It might be the garage sale season, but it surely is the church rummage sale season, too, as houses of worship raise funds for purposes that include helping the people of Haiti and feeding the hungry.

The sales have popped up as the weather has warmed, including last weekend, at Unitarian Universalist Congregation of the Quad-Cities, to this weekend — one dubbed the "biggest sale in Bettendorf," at St. John Vianney Catholic Church.

Lavonne Irving of Bettendorf made her way to the St. John Vianney sale on Thursday.

"These are fun," she said of the sales, adding that they also represent a lot of work for church volunteers.

The Bettendorf sale was, for years, an activity from the men's fellowship group, but that has changed, said Ken Miller, sale organizer at St. John Vianney. The church has the sale on June 15-17, partly because that was an open weekend on the busy church calendar.

The calendar also is a key reason why Church of Peace, United Church of Christ, Rock Island, has a sale planned in June.

"It's the timing of events," said Ed Johnson, an event organizer and member of Church of Peace since 1982. The busy church has a big Market Day, in May, so it could not have it any earlier, Johnson said.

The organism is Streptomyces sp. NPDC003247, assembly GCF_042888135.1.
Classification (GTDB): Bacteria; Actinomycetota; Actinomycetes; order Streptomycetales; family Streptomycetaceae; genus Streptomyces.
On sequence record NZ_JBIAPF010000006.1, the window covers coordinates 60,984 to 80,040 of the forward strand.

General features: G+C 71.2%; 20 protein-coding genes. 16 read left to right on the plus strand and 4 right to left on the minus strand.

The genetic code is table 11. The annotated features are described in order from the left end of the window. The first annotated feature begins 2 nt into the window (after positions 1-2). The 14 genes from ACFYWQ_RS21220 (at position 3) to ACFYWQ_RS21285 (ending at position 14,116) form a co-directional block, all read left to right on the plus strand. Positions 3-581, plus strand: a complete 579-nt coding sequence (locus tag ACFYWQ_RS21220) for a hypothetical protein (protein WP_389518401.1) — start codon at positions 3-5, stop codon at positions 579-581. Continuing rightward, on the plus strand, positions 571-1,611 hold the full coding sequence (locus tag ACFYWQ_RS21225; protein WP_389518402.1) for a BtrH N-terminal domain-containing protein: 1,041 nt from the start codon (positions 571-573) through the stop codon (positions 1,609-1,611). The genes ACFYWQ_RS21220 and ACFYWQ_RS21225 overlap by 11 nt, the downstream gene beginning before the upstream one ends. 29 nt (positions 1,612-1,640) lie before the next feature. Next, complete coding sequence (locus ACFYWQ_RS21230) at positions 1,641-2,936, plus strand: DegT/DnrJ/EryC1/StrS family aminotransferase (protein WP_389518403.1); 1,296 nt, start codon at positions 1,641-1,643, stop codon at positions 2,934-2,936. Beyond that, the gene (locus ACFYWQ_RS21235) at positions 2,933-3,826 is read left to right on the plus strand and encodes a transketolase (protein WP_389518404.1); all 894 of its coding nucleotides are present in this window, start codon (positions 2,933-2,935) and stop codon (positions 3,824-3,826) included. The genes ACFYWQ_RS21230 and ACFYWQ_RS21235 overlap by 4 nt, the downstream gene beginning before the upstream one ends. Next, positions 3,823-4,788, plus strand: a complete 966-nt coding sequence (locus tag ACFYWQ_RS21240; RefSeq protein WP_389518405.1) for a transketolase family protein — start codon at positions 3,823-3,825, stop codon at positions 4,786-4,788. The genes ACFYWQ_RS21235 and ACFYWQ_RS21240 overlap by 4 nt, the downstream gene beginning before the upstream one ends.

It's gone on now for a few years, and, according to Johnson, it is considered to be a sale that's good for the Rock Island neighborhood.

"We price things reasonably, to accommodate people of the neighborhood," he said. "We try to have a sale that folks can afford to go to."

Proceeds support several church programs, including a food pantry, a book nook at the nearby Rock Island Academy elementary school and a Diapers for Baby Jesus program that provides diapers to parents in need.

Church sales attract a lot of attention, said Anne Wachal, executive director of Churches United of the Quad-City Area.

"And the churches usually do really well with them," she said.

Every summer, she notices more and more sales at church sites, and she said they bring together members,  as volunteers. The effort also has the double benefit of supporting a church program or mission.

A third benefit, she said, might be a donation to an organization such as Churches United, for its shelter program.

"It is an effective trickle-down," Wachal said. "It helps different people and groups, and it's become a trend."

Johnson, at Church of Peace, agrees the sales are work. That church will offer a bake sale, and plants for sale, too.

"It will be hairy the last couple of days before the sale," he said. "But I have a lot of good help."

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